Earlier this year, the Home Office released research under a Freedom of Information request into Operation Blunt 2. Operation Blunt 2, which began in the spring of 2008, was an attempt to reduce knife crime in London. It involved a significant increase in stop and searches in some London boroughs. The official evaluation looked at ten London boroughs which saw 300% increase in weapon searches by the police, up from 34,154 in the year before to 123,335 in the first year of the Operation.
It compared the crime rates in these boroughs to 16 other London boroughs, which saw a much smaller increase in weapon searches over the same period. The researchers examined nine different measures of crime including assaults involving a knife, robbery, and weapons and drug possession offences. Their analysis found that “no statistically significant crime-reducing effect from the large increase in weapon searches during the course of Operation Blunt 2. This suggests that the greater use of weapons searches was not effective at the borough level for reducing crime.”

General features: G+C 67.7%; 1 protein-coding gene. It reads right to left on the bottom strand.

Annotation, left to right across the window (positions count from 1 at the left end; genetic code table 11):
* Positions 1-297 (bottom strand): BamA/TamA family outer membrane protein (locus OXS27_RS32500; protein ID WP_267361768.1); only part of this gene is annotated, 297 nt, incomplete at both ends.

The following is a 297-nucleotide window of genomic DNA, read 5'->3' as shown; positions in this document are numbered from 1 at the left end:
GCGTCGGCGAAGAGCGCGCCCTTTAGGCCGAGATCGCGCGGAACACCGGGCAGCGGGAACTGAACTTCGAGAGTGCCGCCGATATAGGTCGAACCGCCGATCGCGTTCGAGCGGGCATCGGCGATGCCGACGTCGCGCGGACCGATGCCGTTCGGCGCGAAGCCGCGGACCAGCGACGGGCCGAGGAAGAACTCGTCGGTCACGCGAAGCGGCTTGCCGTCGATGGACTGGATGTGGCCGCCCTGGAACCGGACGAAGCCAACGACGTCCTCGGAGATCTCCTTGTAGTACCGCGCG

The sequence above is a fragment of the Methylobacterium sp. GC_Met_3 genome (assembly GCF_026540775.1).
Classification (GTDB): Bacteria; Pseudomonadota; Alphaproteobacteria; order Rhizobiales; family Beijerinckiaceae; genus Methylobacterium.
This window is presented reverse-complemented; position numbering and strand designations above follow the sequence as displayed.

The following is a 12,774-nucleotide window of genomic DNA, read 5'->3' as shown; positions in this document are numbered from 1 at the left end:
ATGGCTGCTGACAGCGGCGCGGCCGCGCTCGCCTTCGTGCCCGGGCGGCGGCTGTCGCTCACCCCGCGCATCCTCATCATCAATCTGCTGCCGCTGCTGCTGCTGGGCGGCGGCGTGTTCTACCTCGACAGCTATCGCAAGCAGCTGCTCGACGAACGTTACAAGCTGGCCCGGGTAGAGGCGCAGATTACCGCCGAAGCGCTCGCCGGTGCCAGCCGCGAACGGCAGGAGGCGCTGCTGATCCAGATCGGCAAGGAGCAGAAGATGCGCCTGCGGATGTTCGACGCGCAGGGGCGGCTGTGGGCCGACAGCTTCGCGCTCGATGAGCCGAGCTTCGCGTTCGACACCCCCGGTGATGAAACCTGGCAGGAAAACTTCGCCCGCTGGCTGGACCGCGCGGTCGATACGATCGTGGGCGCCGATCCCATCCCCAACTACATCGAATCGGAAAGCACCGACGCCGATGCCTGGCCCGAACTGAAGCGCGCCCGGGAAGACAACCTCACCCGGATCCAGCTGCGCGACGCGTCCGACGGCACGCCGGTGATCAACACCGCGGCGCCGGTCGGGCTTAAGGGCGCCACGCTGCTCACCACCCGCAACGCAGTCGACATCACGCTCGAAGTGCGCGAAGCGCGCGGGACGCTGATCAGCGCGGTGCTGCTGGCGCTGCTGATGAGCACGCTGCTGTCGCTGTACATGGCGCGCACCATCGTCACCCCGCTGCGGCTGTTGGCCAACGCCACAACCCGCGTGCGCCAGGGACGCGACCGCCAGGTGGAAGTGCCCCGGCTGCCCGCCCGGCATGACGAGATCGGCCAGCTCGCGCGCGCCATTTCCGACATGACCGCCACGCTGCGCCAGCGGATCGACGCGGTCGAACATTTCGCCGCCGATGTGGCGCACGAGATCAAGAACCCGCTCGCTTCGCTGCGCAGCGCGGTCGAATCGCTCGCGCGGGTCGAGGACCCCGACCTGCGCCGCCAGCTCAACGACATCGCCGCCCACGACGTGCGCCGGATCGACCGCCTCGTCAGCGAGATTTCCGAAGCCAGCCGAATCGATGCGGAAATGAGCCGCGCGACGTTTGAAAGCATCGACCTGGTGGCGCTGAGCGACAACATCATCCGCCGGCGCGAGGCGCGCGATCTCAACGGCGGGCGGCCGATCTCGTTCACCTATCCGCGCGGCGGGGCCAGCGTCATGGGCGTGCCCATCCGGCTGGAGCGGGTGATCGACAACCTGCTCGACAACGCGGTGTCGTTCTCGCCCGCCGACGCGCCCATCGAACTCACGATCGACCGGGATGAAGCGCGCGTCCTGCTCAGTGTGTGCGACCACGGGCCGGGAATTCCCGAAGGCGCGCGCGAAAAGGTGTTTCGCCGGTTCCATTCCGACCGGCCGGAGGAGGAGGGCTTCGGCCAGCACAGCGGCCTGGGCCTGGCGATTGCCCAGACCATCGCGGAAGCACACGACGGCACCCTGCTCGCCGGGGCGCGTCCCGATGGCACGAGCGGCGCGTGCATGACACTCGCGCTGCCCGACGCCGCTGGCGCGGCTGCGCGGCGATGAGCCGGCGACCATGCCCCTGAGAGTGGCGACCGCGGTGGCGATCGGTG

Since 2011, there has been a significant reduction in the use of stop and search powers. A number of inquiries have suggest that stop and search created distrust in the police in ethnic minority communities. However, it is possible that this distrust might be an acceptable price if stop and searches were particularly effective at reducing crimes. The evidence does not suggest this is the case. The use of stop and search does not seem to detect crime nor deter it.
James Dobson is a researcher at Bright Blue